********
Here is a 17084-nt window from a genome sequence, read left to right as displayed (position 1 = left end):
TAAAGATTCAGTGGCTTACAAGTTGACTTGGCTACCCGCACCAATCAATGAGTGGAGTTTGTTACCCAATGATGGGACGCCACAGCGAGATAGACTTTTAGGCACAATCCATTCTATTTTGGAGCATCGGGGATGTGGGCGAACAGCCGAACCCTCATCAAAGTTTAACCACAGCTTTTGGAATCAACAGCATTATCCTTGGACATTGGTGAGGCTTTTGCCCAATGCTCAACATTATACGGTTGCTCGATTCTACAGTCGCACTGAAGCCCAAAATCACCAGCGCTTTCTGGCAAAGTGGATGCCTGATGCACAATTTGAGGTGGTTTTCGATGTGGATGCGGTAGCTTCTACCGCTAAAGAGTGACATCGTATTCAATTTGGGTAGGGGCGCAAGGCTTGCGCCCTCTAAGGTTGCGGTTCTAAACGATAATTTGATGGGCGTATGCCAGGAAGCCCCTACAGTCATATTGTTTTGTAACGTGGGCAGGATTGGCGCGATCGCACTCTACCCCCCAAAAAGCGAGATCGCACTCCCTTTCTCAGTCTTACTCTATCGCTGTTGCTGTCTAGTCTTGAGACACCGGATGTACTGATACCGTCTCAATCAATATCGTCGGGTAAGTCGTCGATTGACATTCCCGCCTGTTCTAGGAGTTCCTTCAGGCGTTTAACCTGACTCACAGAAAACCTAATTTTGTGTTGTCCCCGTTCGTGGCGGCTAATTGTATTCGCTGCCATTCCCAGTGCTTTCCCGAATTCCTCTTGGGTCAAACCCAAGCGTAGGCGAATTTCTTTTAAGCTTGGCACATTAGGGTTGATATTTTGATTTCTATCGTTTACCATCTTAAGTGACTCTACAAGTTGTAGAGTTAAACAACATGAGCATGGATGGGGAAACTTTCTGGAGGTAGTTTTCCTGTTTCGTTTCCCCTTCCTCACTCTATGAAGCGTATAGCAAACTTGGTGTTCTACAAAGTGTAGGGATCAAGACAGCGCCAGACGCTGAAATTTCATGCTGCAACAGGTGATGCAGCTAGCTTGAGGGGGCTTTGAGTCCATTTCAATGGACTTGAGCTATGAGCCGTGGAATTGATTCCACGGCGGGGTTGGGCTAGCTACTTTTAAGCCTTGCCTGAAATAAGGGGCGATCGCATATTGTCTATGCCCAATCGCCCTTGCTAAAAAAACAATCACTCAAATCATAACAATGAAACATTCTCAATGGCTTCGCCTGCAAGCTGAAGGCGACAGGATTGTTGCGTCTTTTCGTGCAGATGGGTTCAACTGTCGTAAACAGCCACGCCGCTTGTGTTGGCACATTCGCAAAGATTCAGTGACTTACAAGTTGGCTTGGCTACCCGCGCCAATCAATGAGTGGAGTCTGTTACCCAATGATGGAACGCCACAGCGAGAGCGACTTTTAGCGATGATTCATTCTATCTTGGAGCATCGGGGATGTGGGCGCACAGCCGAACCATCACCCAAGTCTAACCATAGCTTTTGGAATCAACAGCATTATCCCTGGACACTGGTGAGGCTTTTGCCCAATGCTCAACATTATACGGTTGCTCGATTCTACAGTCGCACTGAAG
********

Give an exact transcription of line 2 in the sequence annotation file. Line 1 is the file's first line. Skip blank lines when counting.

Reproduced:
TAAAGATTCAGTGGCTTACAAGTTGACTTGGCTACCCGCACCAATCAATGAGTGGAGTTTGTTACCCAATGATGGGACGCCACAGCGAGATAGACTTTTAGGCACAATCCATTCTATTTTGGAGCATCGGGGATGTGGGCGAACAGCCGAACCCTCATCAAAGTTTAACCACAGCTTTTGGAATCAACAGCATTATCCTTGGACATTGGTGAGGCTTTTGCCCAATGCTCAACATTATACGGTTGCTCGATTCTACAGTCGCACTGAAGCCCAAAATCACCAGCGCTTTCTGGCAAAGTGGATGCCTGATGCACAATTTGAGGTGGTTTTCGATGTGGATGCGGTAGCTTCTACCGCTAAAGAGTGACATCGTATTCAATTTGGGTAGGGGCGCAAGGCTTGCGCCCTCTAAGGTTGCGGTTCTAAACGATAATTTGATGGGCGTATGCCAGGAAGCCCCTACAGTCATATTGTTTTGTAACGTGGGCAGGATTGGCGCGATCGCACTCTACCCCCCAAAAAGCGAGATCGCACTCCCTTTCTCAGTCTTACTCTATCGCTGTTGCTGTCTAGTCTTGAGACACCGGATGTACTGATACCGTCTCAATCAATATCGTCGGGTAAGTCGTCGATTGACATTCCCGCCTGTTCTAGGAGTTCCTTCAGGCGTTTAACCTGACTCACAGAAAACCTAATTTTGTGTTGTCCCCGTTCGTGGCGGCTAATTGTATTCGCTGCCATTCCCAGTGCTTTCCCGAATTCCTCTTGGGTCAAACCCAAGCGTAGGCGAATTTCTTTTAAGCTTGGCACATTAGGGTTGATATTTTGATTTCTATCGTTTACCATCTTAAGTGACTCTACAAGTTGTAGAGTTAAACAACATGAGCATGGATGGGGAAACTTTCTGGAGGTAGTTTTCCTGTTTCGTTTCCCCTTCCTCACTCTATGAAGCGTATAGCAAACTTGGTGTTCTACAAAGTGTAGGGATCAAGACAGCGCCAGACGCTGAAATTTCATGCTGCAACAGGTGATGCAGCTAGCTTGAGGGGGCTTTGAGTCCATTTCAATGGACTTGAGCTATGAGCCGTGGAATTGATTCCACGGCGGGGTTGGGCTAGCTACTTTTAAGCCTTGCCTGAAATAAGGGGCGATCGCATATTGTCTATGCCCAATCGCCCTTGCTAAAAAAACAATCACTCAAATCATAACAATGAAACATTCTCAATGGCTTCGCCTGCAAGCTGAAGGCGACAGGATTGTTGCGTCTTTTCGTGCAGATGGGTTCAACTGTCGTAAACAGCCACGCCGCTTGTGTTGGCACATTCGCAAAGATTCAGTGACTTACAAGTTGGCTTGGCTACCCGCGCCAATCAATGAGTGGAGTCTGTTACCCAATGATGGAACGCCACAGCGAGAGCGACTTTTAGCGATGATTCATTCTATCTTGGAGCATCGGGGATGTGGGCGCACAGCCGAACCATCACCCAAGTCTAACCATAGCTTTTGGAATCAACAGCATTATCCCTGGACACTGGTGAGGCTTTTGCCCAATGCTCAACATTATACGGTTGCTCGATTCTACAGTCGCACTGAAG